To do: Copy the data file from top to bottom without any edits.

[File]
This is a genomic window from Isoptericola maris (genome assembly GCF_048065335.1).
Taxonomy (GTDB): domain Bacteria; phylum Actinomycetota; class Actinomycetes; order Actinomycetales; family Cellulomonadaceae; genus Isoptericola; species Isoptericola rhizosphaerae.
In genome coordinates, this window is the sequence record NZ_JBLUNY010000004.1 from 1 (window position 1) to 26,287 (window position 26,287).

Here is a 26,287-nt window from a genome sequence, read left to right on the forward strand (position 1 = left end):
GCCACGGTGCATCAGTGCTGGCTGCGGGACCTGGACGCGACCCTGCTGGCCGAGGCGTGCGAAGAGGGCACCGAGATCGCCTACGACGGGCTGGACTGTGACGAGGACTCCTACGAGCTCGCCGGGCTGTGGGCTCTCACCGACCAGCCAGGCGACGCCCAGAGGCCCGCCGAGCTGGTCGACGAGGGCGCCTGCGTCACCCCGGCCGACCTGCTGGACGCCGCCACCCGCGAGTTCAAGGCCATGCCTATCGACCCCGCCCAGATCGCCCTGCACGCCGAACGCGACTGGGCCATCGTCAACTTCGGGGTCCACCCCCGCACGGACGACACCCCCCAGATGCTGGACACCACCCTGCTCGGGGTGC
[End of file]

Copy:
This is a genomic window from Isoptericola maris (genome assembly GCF_048065335.1).
Taxonomy (GTDB): domain Bacteria; phylum Actinomycetota; class Actinomycetes; order Actinomycetales; family Cellulomonadaceae; genus Isoptericola; species Isoptericola rhizosphaerae.
In genome coordinates, this window is the sequence record NZ_JBLUNY010000004.1 from 1 (window position 1) to 26,287 (window position 26,287).

Here is a 26,287-nt window from a genome sequence, read left to right on the forward strand (position 1 = left end):
GCCACGGTGCATCAGTGCTGGCTGCGGGACCTGGACGCGACCCTGCTGGCCGAGGCGTGCGAAGAGGGCACCGAGATCGCCTACGACGGGCTGGACTGTGACGAGGACTCCTACGAGCTCGCCGGGCTGTGGGCTCTCACCGACCAGCCAGGCGACGCCCAGAGGCCCGCCGAGCTGGTCGACGAGGGCGCCTGCGTCACCCCGGCCGACCTGCTGGACGCCGCCACCCGCGAGTTCAAGGCCATGCCTATCGACCCCGCCCAGATCGCCCTGCACGCCGAACGCGACTGGGCCATCGTCAACTTCGGGGTCCACCCCCGCACGGACGACACCCCCCAGATGCTGGACACCACCCTGCTCGGGGTGC